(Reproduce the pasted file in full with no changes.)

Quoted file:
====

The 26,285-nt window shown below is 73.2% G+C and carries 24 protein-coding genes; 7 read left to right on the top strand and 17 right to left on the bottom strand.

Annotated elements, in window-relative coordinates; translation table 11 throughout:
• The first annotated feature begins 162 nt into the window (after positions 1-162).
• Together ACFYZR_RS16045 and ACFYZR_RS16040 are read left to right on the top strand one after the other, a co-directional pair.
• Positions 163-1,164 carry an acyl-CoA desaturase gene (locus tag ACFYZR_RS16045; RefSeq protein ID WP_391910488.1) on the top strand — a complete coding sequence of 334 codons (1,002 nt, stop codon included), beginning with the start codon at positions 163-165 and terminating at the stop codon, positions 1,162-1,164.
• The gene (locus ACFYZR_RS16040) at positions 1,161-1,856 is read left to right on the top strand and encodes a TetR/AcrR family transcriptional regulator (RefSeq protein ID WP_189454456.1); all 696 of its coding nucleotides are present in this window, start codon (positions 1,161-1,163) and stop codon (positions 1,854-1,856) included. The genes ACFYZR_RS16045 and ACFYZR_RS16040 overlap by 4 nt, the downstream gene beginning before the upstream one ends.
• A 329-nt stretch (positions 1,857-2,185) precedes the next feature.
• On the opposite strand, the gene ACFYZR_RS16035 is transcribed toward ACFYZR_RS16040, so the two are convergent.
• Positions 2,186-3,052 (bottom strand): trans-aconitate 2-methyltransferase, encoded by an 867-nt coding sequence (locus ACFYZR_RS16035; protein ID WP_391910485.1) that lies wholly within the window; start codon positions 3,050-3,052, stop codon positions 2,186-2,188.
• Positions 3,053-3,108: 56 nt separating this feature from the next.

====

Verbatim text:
The 26,285-nt window shown below is 73.2% G+C and carries 24 protein-coding genes; 7 read left to right on the top strand and 17 right to left on the bottom strand.

Annotated elements, in window-relative coordinates; translation table 11 throughout:
• The first annotated feature begins 162 nt into the window (after positions 1-162).
• Together ACFYZR_RS16045 and ACFYZR_RS16040 are read left to right on the top strand one after the other, a co-directional pair.
• Positions 163-1,164 carry an acyl-CoA desaturase gene (locus tag ACFYZR_RS16045; RefSeq protein ID WP_391910488.1) on the top strand — a complete coding sequence of 334 codons (1,002 nt, stop codon included), beginning with the start codon at positions 163-165 and terminating at the stop codon, positions 1,162-1,164.
• The gene (locus ACFYZR_RS16040) at positions 1,161-1,856 is read left to right on the top strand and encodes a TetR/AcrR family transcriptional regulator (RefSeq protein ID WP_189454456.1); all 696 of its coding nucleotides are present in this window, start codon (positions 1,161-1,163) and stop codon (positions 1,854-1,856) included. The genes ACFYZR_RS16045 and ACFYZR_RS16040 overlap by 4 nt, the downstream gene beginning before the upstream one ends.
• A 329-nt stretch (positions 1,857-2,185) precedes the next feature.
• On the opposite strand, the gene ACFYZR_RS16035 is transcribed toward ACFYZR_RS16040, so the two are convergent.
• Positions 2,186-3,052 (bottom strand): trans-aconitate 2-methyltransferase, encoded by an 867-nt coding sequence (locus ACFYZR_RS16035; protein ID WP_391910485.1) that lies wholly within the window; start codon positions 3,050-3,052, stop codon positions 2,186-2,188.
• Positions 3,053-3,108: 56 nt separating this feature from the next.